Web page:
Lyrids 2024: All You Need to Know about the April’s Best Meteor Shower

~4 min

Finally, the annual meteor hiatus is over! The end of the January-April "dry" season is marked by the Lyrids, April's best meteor shower. Use the Sky Tonight app to find the best time for viewing these shooting stars, or read on for more details.


Lyrid meteor shower 2024

When to watch in 2024

The optimal viewing window spans from late evening on April 21 to dawn on April 22. According to the International Meteor Organization, the peak is expected on April 22, 2024, at 07:00 Greenwich Mean Time (GMT). Remember to convert this time to your local time zone.

Moon phase in 2024

Unfortunately, this year, the peak occurs only two days before the Full Moon, so the bright moonlight will certainly hide most meteors from the view. Try to block the moonlight with the trees. Read the other viewing tips below.

Where to look (radiant’s location)

The radiant of the Lyrids, the spot where the meteors seem to come from, is situated in the constellation Lyra. It becomes visible before midnight and reaches its highest point in the sky at dawn. The higher the radiant is in the sky, the more meteors you're likely to see. Use the Sky Tonight app to help you locate it effortlessly.

How many meteors to expect

Under ideal conditions, with no Moon, expect about 18 Lyrid meteors per hour. Occasionally they even burst with up to 100 meteors per hour! But in 2024, bright moonlight will challenge visibility, so you'll see only the brightest meteors.

View from the Northern Hemisphere

The April Lyrid meteors are visible from many sites north and south of the equator, however, they’re best viewed from the Northern Hemisphere. Start your observations from mid-northern sites after about 22:30 local time.

View from the Southern Hemisphere

From the mid-southern latitudes, the meteors are better visible well after midnight. There, the radiant point rises lower in the sky, so observers will see fewer Lyrid meteors.

How to see the Lyrid meteor shower 2024?

The Lyrids are active from April 14-30 each year, with a peak on April 21-22. During the peak, observers can see about 18 meteors per hour under perfect viewing conditions. Flying at the velocity of 49 kilometers per second, the Lyrid meteors often leave persistent dust trails and can produce bright fireballs.

With the Moon shining brightly during the peak, it might be tough to spot the Lyrids. Here's how to improve your chances:

  • Hide from the Moon. Find a spot with tall mountains to block the Moon. If that's not possible, look for trees along a wide field edge or sit in the shadow of a building (for example, a barn). This makes the night darker, helping you see more meteors.

  • Patience pays off. The Moon outshines faint meteors, but brighter ones are still visible — it’s just a matter of time. Spend more hours observing to increase your chances.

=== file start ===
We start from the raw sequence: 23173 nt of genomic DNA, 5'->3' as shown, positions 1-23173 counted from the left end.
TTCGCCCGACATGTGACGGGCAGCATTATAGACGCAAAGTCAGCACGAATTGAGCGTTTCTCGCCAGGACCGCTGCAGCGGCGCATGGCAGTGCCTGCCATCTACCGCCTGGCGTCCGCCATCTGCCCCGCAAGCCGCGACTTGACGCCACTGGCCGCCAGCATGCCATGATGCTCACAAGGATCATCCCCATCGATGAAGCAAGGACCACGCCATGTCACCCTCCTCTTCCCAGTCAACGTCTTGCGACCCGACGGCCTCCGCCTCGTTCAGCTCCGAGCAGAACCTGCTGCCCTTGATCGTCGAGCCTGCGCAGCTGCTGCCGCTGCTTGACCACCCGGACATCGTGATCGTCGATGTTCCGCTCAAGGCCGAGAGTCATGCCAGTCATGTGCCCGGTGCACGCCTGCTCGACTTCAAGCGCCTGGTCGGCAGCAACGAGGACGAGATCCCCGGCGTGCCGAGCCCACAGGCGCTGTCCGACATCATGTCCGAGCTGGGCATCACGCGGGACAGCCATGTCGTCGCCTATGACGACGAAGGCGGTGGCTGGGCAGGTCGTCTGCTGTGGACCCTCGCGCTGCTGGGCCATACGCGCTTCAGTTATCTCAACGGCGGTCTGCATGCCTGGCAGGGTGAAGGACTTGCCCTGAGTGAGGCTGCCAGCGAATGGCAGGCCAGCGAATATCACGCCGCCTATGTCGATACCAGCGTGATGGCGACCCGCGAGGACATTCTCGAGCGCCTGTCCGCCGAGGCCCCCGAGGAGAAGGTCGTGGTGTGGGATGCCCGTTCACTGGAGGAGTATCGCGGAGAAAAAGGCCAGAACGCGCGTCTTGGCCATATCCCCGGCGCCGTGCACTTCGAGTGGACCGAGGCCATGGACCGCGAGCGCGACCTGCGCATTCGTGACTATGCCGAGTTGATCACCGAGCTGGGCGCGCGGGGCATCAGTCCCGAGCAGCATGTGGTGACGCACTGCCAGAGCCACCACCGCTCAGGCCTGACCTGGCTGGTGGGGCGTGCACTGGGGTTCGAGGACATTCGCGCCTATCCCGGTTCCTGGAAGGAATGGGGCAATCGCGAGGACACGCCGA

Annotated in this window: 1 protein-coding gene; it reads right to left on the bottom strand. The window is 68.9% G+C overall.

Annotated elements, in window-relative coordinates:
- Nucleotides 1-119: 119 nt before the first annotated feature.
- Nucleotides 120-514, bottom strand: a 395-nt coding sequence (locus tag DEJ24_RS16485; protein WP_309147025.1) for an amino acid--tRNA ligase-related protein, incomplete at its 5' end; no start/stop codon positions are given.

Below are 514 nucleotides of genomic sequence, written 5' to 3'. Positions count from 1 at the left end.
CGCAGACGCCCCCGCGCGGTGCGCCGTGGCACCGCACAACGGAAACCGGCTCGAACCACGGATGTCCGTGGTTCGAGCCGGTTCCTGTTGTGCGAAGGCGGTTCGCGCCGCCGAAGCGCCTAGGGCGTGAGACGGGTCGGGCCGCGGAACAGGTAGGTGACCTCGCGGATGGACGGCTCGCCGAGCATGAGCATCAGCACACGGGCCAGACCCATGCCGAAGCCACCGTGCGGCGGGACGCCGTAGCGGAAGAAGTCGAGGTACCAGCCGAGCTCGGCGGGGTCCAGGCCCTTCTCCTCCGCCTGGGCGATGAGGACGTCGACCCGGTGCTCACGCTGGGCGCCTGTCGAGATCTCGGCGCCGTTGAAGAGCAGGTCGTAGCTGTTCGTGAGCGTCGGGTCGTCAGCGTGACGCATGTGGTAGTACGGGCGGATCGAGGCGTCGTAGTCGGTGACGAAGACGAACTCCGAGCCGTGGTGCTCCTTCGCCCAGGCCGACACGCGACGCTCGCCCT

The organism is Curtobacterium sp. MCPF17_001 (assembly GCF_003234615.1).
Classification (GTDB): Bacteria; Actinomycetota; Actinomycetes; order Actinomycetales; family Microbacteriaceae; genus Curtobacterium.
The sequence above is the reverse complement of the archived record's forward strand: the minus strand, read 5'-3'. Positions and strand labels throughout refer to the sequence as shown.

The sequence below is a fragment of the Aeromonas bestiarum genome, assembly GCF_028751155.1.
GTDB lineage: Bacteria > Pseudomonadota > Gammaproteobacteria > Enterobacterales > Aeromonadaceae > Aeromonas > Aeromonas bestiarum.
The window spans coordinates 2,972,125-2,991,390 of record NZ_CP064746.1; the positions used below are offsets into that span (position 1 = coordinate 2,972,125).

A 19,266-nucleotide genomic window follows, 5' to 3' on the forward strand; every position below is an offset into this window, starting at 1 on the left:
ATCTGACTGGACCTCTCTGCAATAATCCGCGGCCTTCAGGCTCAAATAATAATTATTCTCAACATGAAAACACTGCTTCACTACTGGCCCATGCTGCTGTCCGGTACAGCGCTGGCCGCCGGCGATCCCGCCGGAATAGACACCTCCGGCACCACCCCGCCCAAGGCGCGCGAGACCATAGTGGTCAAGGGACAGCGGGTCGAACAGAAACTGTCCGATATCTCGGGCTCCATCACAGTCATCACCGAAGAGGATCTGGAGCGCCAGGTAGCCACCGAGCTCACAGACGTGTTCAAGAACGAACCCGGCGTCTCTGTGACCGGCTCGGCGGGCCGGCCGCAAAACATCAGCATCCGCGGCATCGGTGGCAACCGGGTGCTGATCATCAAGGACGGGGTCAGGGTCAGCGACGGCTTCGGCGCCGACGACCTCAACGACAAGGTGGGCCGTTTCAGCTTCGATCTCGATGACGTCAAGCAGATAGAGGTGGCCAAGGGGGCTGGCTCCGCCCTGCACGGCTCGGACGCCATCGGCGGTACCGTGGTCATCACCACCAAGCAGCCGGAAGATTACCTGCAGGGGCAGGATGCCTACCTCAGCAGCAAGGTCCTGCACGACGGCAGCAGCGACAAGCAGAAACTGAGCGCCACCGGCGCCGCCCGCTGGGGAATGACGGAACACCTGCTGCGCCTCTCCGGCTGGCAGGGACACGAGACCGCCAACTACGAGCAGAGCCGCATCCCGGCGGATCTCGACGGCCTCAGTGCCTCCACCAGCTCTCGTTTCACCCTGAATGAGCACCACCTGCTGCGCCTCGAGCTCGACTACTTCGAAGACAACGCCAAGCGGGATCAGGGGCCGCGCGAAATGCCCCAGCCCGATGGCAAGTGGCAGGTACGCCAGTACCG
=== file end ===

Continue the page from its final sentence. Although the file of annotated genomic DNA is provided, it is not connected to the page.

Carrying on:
• Get comfortable. Bring a blanket or chair, dress warmly, and pack a thermos with a hot drink to make your stargazing experience more enjoyable.

Remember, stargazing can be challenging, but it's worth the effort!

Where to see the Lyrid meteor shower?

Generally, the observation window starts after the radiant point rises; the meteor shower is best seen when the radiant is highest in the sky. The Lyrids’ radiant point is located in the constellation Lyra, rather close to Vega, one of the brightest stars in the entire night sky. To find it in the sky, use the Sky Tonight app: type the “April Lyrids” in the search field and tap the target icon next to the correlating search result.

Don't be surprised by the "April" in the meteor shower's name! Although this shower is often referred to as the Lyrids for short, its official name is the April Lyrids. Being the most prolific meteor shower with the radiant in Lyra, it is not the only one. There are also the eta Lyrids, the June Lyrids, the mu Lyrids and many more.

During the observations, you don’t have to look directly at the radiant point — the meteors can appear anywhere in the sky. See how well-prepared you are for the meteor hunt with our fun and short quiz!

Meteor Showers Quiz
Think you’re a meteor mastermind? Dive into our quiz to see if you’re truly starry-eyed or just spaced out. 🌠 👀 Bonus: snag some pro tips to actually catch those elusive shooting stars!
Take the quiz!

What is the Lyrid meteor shower?

The Lyrids are one of the oldest known meteor showers: it has been observed for 2700 years. The first recorded observation of these fast and bright meteors by the Chinese skygazers goes back to 687 BC!

Although the April Lyrid meteor shower is not as prolific as the famed August Perseids or the December Geminids, it can amaze observers with as many as 100 meteors per hour: such surges were observed in 1803, 1922, 1945, 1982, and 1985. It’s difficult to predict such outbursts, which are one of the reasons why the Lyrids are worth watching.

What causes the Lyrid meteor shower?

The constellation Lyra is not the source of the Lyrids; the radiant situated in the constellation only helps observers determine which shower they are watching on a particular night. The parent body of the Lyrid meteor shower is a long-period comet C/1861 G1 (Thatcher) discovered on April 5, 1861, by the amateur astronomer A. E. Thatcher. When our planet passes through the trail left by the comet, the pieces of dust and debris comprising it burn up in the terrestrial atmosphere, producing dazzling lights in the sky.

The Lyrids 2024: Bottom line

The Lyrid meteor shower is one of the best stargazing events of April. It delivers 10-20 meteors per hour at its peak and is known for periodic bursts of activity. Check out our dedicated article to see what other meteor showers are peaking this season. Enjoy the beautiful meteors, take photos of them, and don’t forget to share them with us on social media.

Wishing you clear skies and happy stargazing!